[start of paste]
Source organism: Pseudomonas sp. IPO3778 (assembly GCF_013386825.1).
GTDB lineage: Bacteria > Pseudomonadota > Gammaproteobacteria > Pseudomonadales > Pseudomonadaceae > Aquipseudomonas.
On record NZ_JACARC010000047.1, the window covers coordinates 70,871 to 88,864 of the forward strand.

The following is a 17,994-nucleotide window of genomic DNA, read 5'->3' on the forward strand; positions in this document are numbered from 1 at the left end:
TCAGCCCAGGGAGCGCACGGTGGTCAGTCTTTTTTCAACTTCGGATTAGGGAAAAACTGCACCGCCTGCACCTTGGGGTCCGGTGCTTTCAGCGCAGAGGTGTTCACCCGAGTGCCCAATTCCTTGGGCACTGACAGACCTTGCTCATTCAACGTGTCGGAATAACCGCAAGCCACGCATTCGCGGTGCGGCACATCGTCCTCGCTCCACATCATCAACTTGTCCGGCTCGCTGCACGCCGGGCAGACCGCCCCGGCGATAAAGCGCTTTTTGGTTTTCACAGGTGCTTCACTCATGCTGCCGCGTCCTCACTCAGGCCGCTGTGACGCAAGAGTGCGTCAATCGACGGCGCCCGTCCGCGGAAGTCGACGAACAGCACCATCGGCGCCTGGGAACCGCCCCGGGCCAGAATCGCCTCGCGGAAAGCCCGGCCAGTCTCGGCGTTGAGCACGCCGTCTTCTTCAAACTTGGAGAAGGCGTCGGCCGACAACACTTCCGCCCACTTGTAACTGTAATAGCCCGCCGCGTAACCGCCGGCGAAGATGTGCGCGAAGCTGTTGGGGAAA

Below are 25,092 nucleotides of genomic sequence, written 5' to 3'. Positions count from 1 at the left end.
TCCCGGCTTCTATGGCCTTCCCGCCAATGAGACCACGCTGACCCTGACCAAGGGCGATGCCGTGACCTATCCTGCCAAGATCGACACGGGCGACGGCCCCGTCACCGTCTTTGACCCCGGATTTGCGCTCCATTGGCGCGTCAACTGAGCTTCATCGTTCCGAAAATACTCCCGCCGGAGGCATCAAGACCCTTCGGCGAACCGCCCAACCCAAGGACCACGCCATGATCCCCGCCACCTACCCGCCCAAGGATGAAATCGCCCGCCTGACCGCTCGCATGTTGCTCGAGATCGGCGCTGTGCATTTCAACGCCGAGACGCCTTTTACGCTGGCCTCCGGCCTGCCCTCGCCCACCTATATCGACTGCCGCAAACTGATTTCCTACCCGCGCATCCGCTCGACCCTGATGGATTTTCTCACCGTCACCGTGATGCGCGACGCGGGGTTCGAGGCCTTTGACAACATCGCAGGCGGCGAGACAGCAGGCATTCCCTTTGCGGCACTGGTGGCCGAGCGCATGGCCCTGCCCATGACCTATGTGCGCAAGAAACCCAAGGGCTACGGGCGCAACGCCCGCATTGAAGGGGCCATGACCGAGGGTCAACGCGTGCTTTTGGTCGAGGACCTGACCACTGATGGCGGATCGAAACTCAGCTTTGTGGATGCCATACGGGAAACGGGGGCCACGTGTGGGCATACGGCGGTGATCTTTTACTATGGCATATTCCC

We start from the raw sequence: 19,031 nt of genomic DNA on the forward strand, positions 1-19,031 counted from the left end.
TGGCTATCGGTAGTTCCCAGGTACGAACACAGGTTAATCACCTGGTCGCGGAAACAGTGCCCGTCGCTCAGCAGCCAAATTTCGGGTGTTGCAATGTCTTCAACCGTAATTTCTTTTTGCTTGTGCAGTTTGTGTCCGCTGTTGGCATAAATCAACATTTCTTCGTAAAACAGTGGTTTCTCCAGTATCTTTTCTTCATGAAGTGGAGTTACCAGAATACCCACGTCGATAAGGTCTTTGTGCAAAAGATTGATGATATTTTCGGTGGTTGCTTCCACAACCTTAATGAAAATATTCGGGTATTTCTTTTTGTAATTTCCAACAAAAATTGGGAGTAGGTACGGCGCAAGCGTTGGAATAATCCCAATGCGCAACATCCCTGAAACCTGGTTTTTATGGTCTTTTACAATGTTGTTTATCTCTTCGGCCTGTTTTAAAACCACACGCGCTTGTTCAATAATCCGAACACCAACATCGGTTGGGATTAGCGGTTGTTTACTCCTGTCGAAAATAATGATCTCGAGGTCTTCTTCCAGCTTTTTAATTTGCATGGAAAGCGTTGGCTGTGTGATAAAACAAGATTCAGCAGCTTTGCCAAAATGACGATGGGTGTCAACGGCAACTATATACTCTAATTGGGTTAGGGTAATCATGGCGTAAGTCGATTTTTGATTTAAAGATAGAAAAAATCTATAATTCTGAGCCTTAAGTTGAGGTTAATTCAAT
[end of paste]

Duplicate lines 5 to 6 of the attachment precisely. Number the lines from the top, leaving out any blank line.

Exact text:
TCAGCCCAGGGAGCGCACGGTGGTCAGTCTTTTTTCAACTTCGGATTAGGGAAAAACTGCACCGCCTGCACCTTGGGGTCCGGTGCTTTCAGCGCAGAGGTGTTCACCCGAGTGCCCAATTCCTTGGGCACTGACAGACCTTGCTCATTCAACGTGTCGGAATAACCGCAAGCCACGCATTCGCGGTGCGGCACATCGTCCTCGCTCCACATCATCAACTTGTCCGGCTCGCTGCACGCCGGGCAGACCGCCCCGGCGATAAAGCGCTTTTTGGTTTTCACAGGTGCTTCACTCATGCTGCCGCGTCCTCACTCAGGCCGCTGTGACGCAAGAGTGCGTCAATCGACGGCGCCCGTCCGCGGAAGTCGACGAACAGCACCATCGGCGCCTGGGAACCGCCCCGGGCCAGAATCGCCTCGCGGAAAGCCCGGCCAGTCTCGGCGTTGAGCACGCCGTCTTCTTCAAACTTGGAGAAGGCGTCGGCCGACAACACTTCCGCCCACTTGTAACTGTAATAGCCCGCCGCGTAACCGCCGGCGAAGATGTGCGCGAAGCTGTTGGGGAAA

Below are 25,092 nucleotides of genomic sequence, written 5' to 3'. Positions count from 1 at the left end.